Nowadays, many computer scientists are revisiting an older study that suggests putting artificial intelligence through various evolutionary processes, like those that carefully molded the human brain over the millennia, and help us create smarter and more efficient algorithms.

But first, back to middle-school biology class. The concept of evolution, invented by Charles Darwin and refined by countless scientists, suggests that a random or slight change in the genetic makeup of organisms will give it either an advantage or a disadvantage in the wild. If the mutation of the organism allows it to survive and reproduce, then that mutation is again passed. If it does not, the mutation dies along with that organism. In the world of algorithms, this is known as neuroevolution. Whereas the artificial neural networks (also called ANN) usually replicate the process of learning different concepts, neuroevolution seeks to recreate the process that creates parts of the brain which is the process in which only the strongest (or the smartest) will survive.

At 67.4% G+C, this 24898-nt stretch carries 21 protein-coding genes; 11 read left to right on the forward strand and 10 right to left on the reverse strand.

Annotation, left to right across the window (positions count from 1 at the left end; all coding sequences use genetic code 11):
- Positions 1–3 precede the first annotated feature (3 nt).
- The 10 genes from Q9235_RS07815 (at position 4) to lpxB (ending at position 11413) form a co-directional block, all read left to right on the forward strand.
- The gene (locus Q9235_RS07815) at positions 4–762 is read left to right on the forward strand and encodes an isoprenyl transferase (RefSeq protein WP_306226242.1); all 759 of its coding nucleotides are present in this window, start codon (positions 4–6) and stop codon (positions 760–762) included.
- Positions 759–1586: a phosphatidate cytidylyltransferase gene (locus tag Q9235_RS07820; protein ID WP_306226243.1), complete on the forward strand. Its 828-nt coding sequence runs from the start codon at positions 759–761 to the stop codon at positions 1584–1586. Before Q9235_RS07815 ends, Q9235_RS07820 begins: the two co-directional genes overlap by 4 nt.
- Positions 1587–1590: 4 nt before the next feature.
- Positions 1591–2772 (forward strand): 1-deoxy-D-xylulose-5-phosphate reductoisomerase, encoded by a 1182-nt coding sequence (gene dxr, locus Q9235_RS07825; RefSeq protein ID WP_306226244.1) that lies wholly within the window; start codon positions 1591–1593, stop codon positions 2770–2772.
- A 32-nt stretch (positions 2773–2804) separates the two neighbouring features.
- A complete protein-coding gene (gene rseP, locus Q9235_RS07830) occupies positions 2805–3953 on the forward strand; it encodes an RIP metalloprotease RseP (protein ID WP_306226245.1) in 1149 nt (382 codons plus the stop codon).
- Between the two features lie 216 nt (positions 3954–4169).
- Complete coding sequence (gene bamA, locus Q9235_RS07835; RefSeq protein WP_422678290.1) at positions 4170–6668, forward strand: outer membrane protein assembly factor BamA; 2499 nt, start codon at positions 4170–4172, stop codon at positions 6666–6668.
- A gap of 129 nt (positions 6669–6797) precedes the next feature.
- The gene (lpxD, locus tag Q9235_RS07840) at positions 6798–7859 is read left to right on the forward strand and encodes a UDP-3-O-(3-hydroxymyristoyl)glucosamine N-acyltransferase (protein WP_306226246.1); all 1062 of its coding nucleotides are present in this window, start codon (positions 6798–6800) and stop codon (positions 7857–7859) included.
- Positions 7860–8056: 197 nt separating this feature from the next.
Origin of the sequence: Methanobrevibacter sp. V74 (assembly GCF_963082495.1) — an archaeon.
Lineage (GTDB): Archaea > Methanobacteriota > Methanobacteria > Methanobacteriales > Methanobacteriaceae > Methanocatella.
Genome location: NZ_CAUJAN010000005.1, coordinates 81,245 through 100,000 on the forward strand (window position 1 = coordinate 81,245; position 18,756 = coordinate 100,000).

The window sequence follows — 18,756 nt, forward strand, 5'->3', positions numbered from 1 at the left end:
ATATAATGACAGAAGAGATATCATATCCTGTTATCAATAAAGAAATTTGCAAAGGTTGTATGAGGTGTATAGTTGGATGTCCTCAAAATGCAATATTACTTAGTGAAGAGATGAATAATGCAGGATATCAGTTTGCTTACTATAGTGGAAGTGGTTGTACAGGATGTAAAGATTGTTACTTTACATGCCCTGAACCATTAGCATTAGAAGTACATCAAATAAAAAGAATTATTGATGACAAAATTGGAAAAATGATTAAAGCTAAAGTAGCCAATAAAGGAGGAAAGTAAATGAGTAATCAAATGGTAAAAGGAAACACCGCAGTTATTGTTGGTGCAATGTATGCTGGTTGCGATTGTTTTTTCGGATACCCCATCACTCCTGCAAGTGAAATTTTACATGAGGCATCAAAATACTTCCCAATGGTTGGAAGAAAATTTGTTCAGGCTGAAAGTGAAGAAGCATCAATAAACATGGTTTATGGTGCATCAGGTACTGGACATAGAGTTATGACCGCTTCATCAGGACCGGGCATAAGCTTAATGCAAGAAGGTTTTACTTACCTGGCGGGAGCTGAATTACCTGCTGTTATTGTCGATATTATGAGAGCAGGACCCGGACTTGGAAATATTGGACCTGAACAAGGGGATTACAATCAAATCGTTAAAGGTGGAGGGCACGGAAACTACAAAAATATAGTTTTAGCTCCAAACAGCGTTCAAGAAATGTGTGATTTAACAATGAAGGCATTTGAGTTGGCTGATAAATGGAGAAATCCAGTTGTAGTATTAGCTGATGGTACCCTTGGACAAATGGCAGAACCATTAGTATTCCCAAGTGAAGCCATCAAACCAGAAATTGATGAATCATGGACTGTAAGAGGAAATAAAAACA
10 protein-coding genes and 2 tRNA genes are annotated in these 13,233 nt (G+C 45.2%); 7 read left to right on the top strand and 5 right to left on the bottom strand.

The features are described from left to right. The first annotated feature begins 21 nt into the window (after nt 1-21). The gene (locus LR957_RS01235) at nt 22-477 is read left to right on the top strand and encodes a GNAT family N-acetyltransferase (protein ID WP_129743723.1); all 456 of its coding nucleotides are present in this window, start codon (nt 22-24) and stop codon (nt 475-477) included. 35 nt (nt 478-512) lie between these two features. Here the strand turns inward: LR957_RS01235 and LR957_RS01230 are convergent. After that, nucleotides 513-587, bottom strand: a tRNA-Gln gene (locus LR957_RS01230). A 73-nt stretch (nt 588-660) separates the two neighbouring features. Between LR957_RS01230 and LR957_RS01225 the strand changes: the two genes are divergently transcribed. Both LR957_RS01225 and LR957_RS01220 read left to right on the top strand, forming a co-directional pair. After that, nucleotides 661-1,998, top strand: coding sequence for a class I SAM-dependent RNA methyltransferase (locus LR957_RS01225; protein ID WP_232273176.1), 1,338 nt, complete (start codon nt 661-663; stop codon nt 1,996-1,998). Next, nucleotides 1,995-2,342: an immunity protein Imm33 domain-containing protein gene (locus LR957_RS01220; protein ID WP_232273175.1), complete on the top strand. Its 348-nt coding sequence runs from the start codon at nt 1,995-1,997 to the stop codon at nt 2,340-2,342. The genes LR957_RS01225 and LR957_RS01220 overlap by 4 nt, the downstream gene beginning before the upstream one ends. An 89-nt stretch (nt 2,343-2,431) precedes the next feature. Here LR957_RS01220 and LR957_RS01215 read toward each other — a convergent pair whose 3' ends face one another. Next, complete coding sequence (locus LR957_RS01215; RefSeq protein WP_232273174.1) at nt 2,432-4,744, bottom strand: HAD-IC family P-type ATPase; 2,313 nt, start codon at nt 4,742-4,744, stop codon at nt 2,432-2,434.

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However, neuroevolution has not been around the 1980s, this amazing concept is receiving renewed attention as many researchers dig into archives for various perspectives on machine learning. In recent times, non-profit organization OpenAI and Google Brain published papers on each topic, over image validation and the application of OpenAI as the best way to complete the master algorithm using Google’s “worker” algorithm.